Using the American National Election Study (NES) Cumulative Datafile, Brewer found that the electorate recognizes that the parties differ widely in their stances on issues related to economic equality (i.e. government involvement in health insurance), racial issues (i.e. federal aid to minorities) and cultural issues (i.e. the role of women in society). His analysis also demonstrates the increased relevance of partisan conflict when voters consider the issues.

The highly polarized American political climate today, with Democrats more liberal and Republicans more conservative than ever, feeds on itself, forming a closed circuit or loop, Brewer says. "Elites polarize on issues, causing increased polarization among the mass on these same issues, which, in turn, fuels further elite polarization as politicians react to the views and demands of constituents and voters," he says, in a paper published in Political Research Quarterly.

"Unless something develops that serves as a circuit breaker, we are likely to witness these high levels of polarization in American politics for at least the near future."

Pre-War Press

In the months leading up to the war in Iraq, the Bush administration addressed the United Nations and the American people repeatedly to make the case for a preemptive strike against a nation alleged to be harboring weapons of mass destruction.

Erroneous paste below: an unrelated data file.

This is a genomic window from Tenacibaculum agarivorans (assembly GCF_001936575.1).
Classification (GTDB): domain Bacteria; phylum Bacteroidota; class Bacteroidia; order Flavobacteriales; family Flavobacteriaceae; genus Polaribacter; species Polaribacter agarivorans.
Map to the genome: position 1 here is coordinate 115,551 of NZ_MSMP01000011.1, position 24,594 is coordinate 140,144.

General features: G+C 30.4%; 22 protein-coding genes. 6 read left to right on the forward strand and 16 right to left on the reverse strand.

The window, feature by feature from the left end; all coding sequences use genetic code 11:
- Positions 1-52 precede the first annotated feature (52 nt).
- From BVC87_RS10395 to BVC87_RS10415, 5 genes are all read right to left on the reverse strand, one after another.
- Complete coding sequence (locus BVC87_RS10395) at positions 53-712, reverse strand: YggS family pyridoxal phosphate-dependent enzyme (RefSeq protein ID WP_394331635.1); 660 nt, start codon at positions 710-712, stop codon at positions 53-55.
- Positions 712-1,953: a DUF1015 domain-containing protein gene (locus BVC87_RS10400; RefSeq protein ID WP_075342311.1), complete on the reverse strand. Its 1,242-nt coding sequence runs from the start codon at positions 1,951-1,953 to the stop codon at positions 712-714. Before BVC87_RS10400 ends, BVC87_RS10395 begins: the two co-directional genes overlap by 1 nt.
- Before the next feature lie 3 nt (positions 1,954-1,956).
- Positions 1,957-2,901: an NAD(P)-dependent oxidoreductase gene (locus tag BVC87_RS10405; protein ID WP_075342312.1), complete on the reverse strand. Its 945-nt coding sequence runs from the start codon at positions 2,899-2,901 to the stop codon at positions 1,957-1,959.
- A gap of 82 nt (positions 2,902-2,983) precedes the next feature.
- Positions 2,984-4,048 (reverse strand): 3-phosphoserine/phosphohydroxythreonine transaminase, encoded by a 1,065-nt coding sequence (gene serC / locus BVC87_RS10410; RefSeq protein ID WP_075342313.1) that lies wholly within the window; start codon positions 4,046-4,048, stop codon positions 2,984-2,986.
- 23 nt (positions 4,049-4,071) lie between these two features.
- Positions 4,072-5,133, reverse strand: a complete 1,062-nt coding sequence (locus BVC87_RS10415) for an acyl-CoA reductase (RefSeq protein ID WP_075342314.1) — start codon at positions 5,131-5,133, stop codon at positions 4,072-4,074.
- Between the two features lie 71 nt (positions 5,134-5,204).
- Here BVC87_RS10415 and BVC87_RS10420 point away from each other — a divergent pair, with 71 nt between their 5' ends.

The way the administration couched the run-up to war in the context of terrorism was echoed in the news coverage by Time and Newsweek, affecting public judgment of events and policies, according to a recent analysis by University of Maine political scientist Amy Fried.

"During this period, news magazines frequently juxtaposed terrorism and Iraq, and used graphics which linked Iraq to terrorism and terrorists," says Fried, who published her study in a recent issue of the Harvard International Journal of Press-Politics. Some graphics gave the false impression not only that there were weapons of mass destruction in Iraq, but also that their location was known.

Fried examined how the two news magazines covered Iraq and issues of terrorism in the pre-war period. In particular, she analyzed the news content in 34 issues published in September 2002 — the month President Bush gave a speech to the United Nations citing "the dangers, in their most lethal and aggressive forms" posed by Iraq — and in January– March 2003, the final run-up to war.